Verdict gives grieving dad new start on life
By Denise Crosby email@example.com February 1, 2013 6:18PM
"Brendon is and is, not a was," Rob Anderson said of his son Brendon Anderson, who was murdered in Aurora in 1998. Jaime Diaz of Aurora was convicted Thursday in the 15-year-old murder. | Brian Powers~Sun-Times Media
Updated: March 4, 2013 6:24AM
Since March 1998, Rob Anderson has chronicled a journey through grief that the Sugar Grove man was forced to take after his 21-year-old son Brendon was murdered on Aurora’s East Side.
Dozens of binders — filled with pictures, court documents, newspaper articles and his own eloquent, oftentimes-poetic essays — describe that odyssey. So do the 7,912 paper hearts — each one different from the other and each collected to represent the number of days his firstborn was alive.
Soon, Anderson will laminate the final pages to add to this almost 15-year documentary — pages from a yellow legal pad he used to take notes during last week’s murder trial of Jaime Diaz.
The purpose of the notes was not only to chronicle the court proceedings but also to give Anderson something to concentrate on as the testimony finally revealed the ugly details of how his son died those many years ago. As much as he wanted to shout, swear, even cry out in anguish, he knew it was crucial he show absolutely no emotion during the four-day trial.
And so, he put that emotion on paper.
Days one and two, which featured opening statements and the prosecution’s pivotal witness, were especially cruel for the family to sit through, as they learned how Brendon and his friend Elias Calcano were shot in the back of the head by Diaz, then their bodies mutilated even more by the killer, who doused the car with gasoline and set Brendon’s body on fire.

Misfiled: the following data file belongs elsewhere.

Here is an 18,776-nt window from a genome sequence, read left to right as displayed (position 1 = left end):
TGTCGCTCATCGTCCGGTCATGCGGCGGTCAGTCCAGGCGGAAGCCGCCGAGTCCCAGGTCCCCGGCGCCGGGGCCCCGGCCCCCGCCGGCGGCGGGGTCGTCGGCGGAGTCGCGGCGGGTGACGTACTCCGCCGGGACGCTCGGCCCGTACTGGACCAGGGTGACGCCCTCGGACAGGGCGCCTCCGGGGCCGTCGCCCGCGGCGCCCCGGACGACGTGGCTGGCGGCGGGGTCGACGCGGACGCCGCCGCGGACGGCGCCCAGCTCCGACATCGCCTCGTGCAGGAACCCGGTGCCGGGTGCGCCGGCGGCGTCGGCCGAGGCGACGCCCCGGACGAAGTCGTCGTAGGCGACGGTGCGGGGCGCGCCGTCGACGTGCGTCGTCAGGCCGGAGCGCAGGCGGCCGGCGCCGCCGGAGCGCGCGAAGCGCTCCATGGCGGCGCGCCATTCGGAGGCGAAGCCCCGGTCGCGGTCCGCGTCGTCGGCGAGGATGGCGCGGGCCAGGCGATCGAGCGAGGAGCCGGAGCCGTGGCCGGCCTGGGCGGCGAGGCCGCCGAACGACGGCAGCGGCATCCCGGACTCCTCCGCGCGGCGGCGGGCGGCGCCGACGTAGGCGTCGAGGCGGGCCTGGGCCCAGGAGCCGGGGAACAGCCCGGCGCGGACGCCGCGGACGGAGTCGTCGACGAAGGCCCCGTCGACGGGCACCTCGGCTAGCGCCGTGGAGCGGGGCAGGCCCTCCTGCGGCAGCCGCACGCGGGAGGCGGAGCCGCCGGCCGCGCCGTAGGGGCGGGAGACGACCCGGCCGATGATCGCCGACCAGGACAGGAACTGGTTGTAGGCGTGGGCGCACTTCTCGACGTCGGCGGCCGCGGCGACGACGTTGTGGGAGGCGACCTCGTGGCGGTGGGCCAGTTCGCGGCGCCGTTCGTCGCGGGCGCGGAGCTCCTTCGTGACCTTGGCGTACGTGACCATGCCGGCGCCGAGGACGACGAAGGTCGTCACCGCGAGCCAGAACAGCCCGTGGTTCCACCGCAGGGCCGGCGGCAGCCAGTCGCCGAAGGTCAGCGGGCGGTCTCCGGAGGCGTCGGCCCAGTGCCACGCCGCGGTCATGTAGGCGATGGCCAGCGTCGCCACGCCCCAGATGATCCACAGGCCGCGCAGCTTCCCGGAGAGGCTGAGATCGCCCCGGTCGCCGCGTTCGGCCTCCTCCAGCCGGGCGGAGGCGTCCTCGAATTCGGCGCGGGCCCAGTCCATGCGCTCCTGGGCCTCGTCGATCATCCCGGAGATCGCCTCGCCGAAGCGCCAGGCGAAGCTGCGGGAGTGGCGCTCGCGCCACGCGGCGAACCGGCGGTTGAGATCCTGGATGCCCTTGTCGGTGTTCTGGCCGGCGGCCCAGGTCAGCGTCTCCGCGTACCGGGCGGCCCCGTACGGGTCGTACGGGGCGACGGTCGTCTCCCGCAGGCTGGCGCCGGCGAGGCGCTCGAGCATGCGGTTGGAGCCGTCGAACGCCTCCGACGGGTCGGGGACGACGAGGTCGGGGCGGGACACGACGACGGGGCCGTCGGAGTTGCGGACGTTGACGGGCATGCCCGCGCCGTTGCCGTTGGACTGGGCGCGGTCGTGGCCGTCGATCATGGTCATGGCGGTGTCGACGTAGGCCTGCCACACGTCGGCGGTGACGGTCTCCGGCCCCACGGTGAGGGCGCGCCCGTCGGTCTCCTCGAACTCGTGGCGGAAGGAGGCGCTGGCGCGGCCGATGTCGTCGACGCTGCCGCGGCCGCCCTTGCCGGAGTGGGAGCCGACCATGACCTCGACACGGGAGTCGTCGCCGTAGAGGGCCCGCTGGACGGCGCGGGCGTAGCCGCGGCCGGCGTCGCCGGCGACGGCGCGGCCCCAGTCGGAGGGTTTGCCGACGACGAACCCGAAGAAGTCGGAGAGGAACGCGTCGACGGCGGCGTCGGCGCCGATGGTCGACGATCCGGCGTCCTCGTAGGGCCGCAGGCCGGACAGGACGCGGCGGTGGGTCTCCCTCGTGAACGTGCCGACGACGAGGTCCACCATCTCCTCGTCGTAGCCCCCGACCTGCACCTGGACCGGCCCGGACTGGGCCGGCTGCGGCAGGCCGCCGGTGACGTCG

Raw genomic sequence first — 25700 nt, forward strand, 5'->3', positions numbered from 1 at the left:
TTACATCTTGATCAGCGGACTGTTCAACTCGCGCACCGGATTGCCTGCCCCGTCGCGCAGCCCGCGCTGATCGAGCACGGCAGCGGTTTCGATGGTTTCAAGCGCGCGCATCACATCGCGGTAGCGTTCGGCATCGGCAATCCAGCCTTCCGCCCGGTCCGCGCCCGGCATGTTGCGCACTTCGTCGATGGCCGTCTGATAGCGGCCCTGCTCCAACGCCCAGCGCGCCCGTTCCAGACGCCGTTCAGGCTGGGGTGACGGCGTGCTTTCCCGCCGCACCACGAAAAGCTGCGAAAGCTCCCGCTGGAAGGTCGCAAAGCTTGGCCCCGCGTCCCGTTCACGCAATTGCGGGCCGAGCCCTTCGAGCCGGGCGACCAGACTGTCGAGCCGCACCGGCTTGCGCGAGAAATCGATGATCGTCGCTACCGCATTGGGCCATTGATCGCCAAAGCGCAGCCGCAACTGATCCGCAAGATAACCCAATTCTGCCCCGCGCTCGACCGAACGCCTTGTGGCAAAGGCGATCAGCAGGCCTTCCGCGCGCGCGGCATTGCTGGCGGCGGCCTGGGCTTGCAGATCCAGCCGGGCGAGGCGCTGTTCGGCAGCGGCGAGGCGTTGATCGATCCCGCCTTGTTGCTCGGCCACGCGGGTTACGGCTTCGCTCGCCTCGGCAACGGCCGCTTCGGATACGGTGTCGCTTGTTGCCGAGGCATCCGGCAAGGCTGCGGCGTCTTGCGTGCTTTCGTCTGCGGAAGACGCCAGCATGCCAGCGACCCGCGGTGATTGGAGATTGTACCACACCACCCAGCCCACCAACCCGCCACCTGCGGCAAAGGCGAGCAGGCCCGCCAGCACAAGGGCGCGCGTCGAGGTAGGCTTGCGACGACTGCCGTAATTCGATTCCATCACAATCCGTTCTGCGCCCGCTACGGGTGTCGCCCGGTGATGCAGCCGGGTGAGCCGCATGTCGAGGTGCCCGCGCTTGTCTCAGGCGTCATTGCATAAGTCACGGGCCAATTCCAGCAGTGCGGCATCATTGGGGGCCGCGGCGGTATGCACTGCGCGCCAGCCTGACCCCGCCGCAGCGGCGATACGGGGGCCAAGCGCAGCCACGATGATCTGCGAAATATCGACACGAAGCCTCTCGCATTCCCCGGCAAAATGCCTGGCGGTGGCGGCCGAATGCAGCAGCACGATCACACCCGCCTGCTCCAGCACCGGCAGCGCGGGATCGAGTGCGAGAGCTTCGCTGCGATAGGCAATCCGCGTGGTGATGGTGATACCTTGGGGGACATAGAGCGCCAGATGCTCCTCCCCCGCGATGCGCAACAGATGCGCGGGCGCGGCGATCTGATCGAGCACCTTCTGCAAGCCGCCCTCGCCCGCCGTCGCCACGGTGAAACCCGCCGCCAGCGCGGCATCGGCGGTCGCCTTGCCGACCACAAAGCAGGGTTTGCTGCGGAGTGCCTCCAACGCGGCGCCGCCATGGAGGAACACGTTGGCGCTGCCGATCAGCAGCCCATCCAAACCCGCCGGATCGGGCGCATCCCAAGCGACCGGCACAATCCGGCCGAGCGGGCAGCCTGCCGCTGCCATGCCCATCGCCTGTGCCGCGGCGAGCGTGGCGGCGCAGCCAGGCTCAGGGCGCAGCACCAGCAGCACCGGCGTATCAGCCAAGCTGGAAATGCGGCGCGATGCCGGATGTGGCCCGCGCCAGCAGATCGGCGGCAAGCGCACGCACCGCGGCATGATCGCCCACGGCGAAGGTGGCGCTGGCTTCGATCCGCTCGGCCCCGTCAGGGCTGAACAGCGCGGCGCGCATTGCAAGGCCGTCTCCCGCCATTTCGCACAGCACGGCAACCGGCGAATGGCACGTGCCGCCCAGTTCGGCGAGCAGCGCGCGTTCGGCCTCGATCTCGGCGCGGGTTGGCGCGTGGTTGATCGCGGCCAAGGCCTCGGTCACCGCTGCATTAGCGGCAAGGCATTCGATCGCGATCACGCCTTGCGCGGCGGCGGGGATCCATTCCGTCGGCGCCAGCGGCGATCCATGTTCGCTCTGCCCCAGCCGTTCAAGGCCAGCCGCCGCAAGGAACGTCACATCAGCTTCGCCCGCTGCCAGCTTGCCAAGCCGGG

“It was like getting hit by a truck and surviving,” says Anderson of those two “wicked” days.
He points to his notes that slash across the legal pad in dark, jerky scrawls. The more intense the testimony, the more chaotic the writing becomes. When statements from witnesses — such as when the coroner described the extent of damage to Brendon’s charred body — became too much for the father to hear, he stopped jotting down words and instead drew dramatic block-like letters and other symbols that represented happier thoughts. His son’s full name. Hearts. The numbers 4-5-9, a code he and his son used to say I love you.
At the bottom of the last yellow page were two short entries: “5:09 out; 8:49 jury returns.”
Then, in even bigger, bolder letters, one final word: “Guilty.”
A cloud that had engulfed Anderson and his family like a “withering wet wool blanket” was finally gone. “Feb. 1 was our birthday,” he says. “It is the beginning of the rest of our lives.”
And before he gets on with that life, Rob Anderson wants to make a few points that he feels are important for others to learn from his journey with grief.
“The heroes” of this story, he insists, are Aurora Police Detective Greg Spayth, who was “the bulldog” behind this cold case investigation; Kane County prosecutors Greg Sams and Deborah Lang, who did “an incredible job” of laying out the case; and Judy Bland, the victims advocate who was with the family every step of the way since getting that call in November 2008 there had been an arrest in the murder.
Anderson also wants to make clear he harbors no hatred toward Jaime Diaz, for “he who angers you conquers you,” he says. “I do not forgive him, but I pardon him. I do not wish evil on him. But I hold him responsible for killing my son.”
He also wants others who are crushed under that same dark cloud to know there is a way to understand and navigate grief. While it will always be with you, he says, it is possible to learn “it is not your enemy.”
The journey to get there, he adds, is a long one; and it requires plenty of work. After all, it took him over two years to smile again.
“But it is possible to be happy again.”